Is the information about diabetes on the Internet reliable?

William Lee Dubois
Endocrinology Diabetes & Metabolism

Are you kidding? Do you really believe 20 million dollars is waiting for you offshore and they only need your bank account number? Do you think hot Russian babes are really dying to meet you? That eating an island root will cure diabetes and cancer and asthma?

The internet is a double-edged sword. There is an incredible amount of information at your fingertips in today’s world. But the internet does not have an editor. Anybody can post anything. In Latin we used to say caveat emptor, which means “Let the buyer beware.” As you don’t pay anything for info on the web, you get what you pay for in some cases.

So you need to be careful. Of course you are here, so that’s good. Sharecare has several layers of information safety built in, ranging from editorial oversight, to answers from multiple experts, to who is allowed to answer questions in the first place. So unlike the internet, although anyone can ask questions at Sharecare, not anyone can answer them.  

The ADA listed a couple of great resources, but here are a few more for you:

Resource sites:

Journalists writing about diabetes:

The portal for diabetes bloggers:


Not always. Though there is an amazing amount of valuable information about diabetes on the Internet, a good portion of it is bunk. Along with lots of valid and helpful information, you will also find personal experiences that don't apply to you and outrageous claims designed to sell you a product. Separating the good from the bad can be difficult. The American Diabetes Association ( and the American Association of Diabetes Educators ( are good places to start when you want information, because they sponsor reliable sites. Many other organizations also sponsor websites featuring the latest diabetes research and other helpful information. There are also chat rooms where you can "talk" to other people who have diabetes and share experiences. You can learn a lot in a chat room, but keep in mind that you are hearing peoples' personal experiences, and these experiences might not apply to you. Before you act on something you see on the Internet concerning your diabetes, talk with your health care team to be sure it is right for you.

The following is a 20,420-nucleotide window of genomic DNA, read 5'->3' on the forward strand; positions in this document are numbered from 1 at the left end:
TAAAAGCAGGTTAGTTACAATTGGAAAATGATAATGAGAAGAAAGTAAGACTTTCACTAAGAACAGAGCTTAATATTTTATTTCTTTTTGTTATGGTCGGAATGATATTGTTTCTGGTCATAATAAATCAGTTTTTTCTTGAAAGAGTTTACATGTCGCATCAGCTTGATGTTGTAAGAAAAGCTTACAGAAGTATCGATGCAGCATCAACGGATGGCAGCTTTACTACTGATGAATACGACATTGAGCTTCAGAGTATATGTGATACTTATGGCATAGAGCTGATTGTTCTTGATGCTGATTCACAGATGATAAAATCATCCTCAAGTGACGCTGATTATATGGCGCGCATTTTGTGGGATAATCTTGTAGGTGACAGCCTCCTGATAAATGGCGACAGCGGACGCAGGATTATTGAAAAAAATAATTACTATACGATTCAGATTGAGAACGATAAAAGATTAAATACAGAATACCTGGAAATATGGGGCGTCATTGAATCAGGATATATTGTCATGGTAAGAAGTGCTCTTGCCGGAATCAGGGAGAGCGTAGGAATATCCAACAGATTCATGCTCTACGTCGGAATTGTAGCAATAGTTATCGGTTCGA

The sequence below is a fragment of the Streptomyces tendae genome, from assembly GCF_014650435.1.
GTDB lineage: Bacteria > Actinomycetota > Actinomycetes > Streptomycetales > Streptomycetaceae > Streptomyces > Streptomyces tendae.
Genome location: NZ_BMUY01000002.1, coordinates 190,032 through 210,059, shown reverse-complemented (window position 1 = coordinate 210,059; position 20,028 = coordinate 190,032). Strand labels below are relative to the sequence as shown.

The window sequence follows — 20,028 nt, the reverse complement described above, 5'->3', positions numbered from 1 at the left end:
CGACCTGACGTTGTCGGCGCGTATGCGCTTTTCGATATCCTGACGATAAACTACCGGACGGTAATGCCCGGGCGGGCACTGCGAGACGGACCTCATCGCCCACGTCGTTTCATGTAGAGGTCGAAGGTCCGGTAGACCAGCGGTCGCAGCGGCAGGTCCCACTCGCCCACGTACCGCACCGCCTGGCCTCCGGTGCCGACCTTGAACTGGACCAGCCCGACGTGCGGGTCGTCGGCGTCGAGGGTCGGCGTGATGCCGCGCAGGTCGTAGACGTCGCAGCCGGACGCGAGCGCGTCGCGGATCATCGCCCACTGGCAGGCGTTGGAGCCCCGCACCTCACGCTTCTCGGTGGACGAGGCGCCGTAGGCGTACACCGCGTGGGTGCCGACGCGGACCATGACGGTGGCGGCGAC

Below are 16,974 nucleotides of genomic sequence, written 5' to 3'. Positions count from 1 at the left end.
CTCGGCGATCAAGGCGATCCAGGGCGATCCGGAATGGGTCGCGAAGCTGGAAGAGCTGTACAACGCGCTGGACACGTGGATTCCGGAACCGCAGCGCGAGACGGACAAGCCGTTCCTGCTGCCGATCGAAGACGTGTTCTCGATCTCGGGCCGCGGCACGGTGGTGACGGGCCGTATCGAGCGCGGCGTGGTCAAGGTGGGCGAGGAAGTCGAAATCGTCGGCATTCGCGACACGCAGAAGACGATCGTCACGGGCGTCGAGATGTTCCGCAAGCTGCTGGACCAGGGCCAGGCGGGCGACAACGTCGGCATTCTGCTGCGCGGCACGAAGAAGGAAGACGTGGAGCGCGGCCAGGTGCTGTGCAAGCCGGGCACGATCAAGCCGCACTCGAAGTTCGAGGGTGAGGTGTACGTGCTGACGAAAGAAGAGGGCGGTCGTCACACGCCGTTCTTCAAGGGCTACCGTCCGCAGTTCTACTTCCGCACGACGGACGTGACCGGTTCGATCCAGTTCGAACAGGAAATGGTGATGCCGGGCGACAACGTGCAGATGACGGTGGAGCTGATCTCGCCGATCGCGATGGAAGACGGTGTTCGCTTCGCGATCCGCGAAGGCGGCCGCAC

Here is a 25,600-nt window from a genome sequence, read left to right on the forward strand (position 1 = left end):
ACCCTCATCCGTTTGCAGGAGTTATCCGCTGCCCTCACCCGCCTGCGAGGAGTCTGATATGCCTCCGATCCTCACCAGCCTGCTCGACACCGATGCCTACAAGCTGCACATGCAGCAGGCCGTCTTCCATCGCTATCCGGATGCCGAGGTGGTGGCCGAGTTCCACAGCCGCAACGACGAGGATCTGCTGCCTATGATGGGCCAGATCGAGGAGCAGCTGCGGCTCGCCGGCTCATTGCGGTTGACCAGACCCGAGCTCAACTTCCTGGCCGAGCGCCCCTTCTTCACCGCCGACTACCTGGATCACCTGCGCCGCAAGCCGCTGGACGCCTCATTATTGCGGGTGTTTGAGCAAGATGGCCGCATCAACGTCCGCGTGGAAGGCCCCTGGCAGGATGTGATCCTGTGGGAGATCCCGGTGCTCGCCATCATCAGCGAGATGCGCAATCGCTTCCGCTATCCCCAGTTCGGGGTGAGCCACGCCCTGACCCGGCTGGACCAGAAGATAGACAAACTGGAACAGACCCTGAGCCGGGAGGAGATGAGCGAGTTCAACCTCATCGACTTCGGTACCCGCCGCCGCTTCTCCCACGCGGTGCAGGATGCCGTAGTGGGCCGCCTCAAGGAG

Continue Learning about Diabetes


Diabetes mellitus (MEL-ih-tus), often referred to as diabetes, is characterized by high blood glucose (sugar) levels that result from the body’s inability to produce enough insulin and/or effectively utilize the insulin. Diabetes ...

is a serious, life-long condition and the sixth leading cause of death in the United States. Diabetes is a disorder of metabolism (the body's way of digesting food and converting it into energy). There are three forms of diabetes. Type 1 diabetes is an autoimmune disease that accounts for five- to 10-percent of all diagnosed cases of diabetes. Type 2 diabetes may account for 90- to 95-percent of all diagnosed cases. The third type of diabetes occurs in pregnancy and is referred to as gestational diabetes. Left untreated, gestational diabetes can cause health issues for pregnant women and their babies. People with diabetes can take preventive steps to control this disease and decrease the risk of further complications.

Important: This content reflects information from various individuals and organizations and may offer alternative or opposing points of view. It should not be used for medical advice, diagnosis or treatment. As always, you should consult with your healthcare provider about your specific health needs.